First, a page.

Colston Hall is well-known in Bristol as a city-centre entertainment venue, home to shows from stand-up comedy to classical concerts. Less celebrated, however, is the 1950s interior, still virtually unaltered inside its handsome Victorian shell. The hall, which is Grade II listed, has come to our attention due to modernisation plans that threaten to strip out the unique interior.
It was opened in July 1951 – two months after the Royal Festival Hall – as part of the local Festival of Britain celebrations in Bristol. The architect, J Nelson Meredith, was responsible for the City’s post-war rebuilding programme, and his redesign of the hall’s interior was praised at the time as one of the best of the Festival of Britain era. It was unveiled by the Duke of Gloucester at an inaugural concert by the Royal Philharmonic Orchestra, conducted by its founder, Sir Thomas Beecham.
The site, on a steep hill in the city centre, has a tragic history, and the current hall is the fourth to be built here. The first was designed by Bristol-based architects Foster and Wood in 1867. A fire thirty years later destroyed everything except the C19 façade, and a new ‘restored and re-fitted’ Colston Hall opened on the site in 1900. This in turn was reconstructed in 1936 (to the designs of C F W Dening) with reduced capacity, as audiences were dwindling. Just nine years later, in 1945, the hall was destroyed by fire for a second time – this time caused by a cigarette – leaving little or no trace of Dening’s work.
Meredith’s 1951 design – featuring bespoke acoustic panelling and a large canopy above the stage made from fibrous and in-situ plaster – was strongly influenced by acoustic requirements and the advice of Hope Bagenal at the Building Research Station, who also advised on the acoustics for the Grade I Royal Festival Hall, the Free Trade Hall in Manchester (1951, Grade II *, now demolished) and Fairfield Hall, Croydon (1962, unlisted). Colston Hall is the only one left with such a remarkable degree of intactness.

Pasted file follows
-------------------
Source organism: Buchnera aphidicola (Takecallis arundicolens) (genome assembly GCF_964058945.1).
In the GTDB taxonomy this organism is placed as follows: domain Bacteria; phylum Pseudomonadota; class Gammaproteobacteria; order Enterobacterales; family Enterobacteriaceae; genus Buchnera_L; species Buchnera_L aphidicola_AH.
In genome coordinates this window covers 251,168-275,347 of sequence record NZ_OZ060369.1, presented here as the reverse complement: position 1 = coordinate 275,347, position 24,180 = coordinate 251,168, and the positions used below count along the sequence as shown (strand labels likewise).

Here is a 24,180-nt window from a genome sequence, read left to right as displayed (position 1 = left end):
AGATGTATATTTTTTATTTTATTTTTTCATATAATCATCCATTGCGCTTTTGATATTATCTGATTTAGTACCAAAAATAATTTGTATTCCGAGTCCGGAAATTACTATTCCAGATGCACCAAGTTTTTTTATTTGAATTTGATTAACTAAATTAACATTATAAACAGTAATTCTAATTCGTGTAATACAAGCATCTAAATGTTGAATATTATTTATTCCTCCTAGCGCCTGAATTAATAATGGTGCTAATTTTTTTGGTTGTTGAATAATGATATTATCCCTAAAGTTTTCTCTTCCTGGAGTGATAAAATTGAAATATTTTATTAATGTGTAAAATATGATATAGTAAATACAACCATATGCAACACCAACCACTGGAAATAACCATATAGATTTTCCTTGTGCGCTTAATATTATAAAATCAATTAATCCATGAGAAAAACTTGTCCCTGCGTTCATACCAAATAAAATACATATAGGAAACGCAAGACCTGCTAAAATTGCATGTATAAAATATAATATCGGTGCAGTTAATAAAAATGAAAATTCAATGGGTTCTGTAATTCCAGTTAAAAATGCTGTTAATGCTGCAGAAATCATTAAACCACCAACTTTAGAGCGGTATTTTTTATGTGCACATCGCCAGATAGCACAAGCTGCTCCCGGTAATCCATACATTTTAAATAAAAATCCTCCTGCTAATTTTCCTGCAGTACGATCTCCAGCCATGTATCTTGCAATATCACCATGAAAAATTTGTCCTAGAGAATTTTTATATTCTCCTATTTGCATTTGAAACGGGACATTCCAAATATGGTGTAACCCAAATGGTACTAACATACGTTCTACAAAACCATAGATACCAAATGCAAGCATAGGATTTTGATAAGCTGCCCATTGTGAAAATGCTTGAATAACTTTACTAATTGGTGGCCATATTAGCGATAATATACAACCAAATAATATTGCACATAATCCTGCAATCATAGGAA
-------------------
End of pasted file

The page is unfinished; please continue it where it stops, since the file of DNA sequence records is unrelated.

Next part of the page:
The auditorium still has its original light fittings and walls with chestnut veneer panelling and strips and dado of Mansonia (a hardwood from West Africa). The use of such materials was notable at a time of post-war austerity. The front of the auditorium floor has a polished strip surface of Muhuhu (another African hardwood), so that the hall could be used for dancing or exhibitions, and a bespoke boxing ring was designed to fit partly on the platform and partly on the auditorium floor – national boxing competitions were held here until the mid-1990s.
The original chipboard acoustic tiles with polished hardwood edges of red Meranti still line the walls above the balcony, while the insulated doors with port-hole windows remain in place, as do the distinctive ceiling light fittings. The low-relief decorative motifs by Ernest Pascoe fitted to the balcony sides are another example of the quality of the architectural detailing. The only permanent alteration to the hall since 1951 has been a stage extension and replacement seating.
The Bristol Music Trust, which runs the hall, says its rebuilding plans are justified by general wear and tear, acoustic issues, cramped backstage areas, and an inflexible stage. In our view, a sympathetic restoration and refurbishment could address the back-of-house problems and other issues without rebuilding the main auditorium, and we would welcome a less radical approach.
The owners are still seeking funds for their scheme (which is advertised on their website) and a formal planning application is still in the pipeline. We hope the Trust will proceed with caution; we think Colston Hall should be celebrated as a unique survivor of Bristol’s contribution to the Festival of Britain.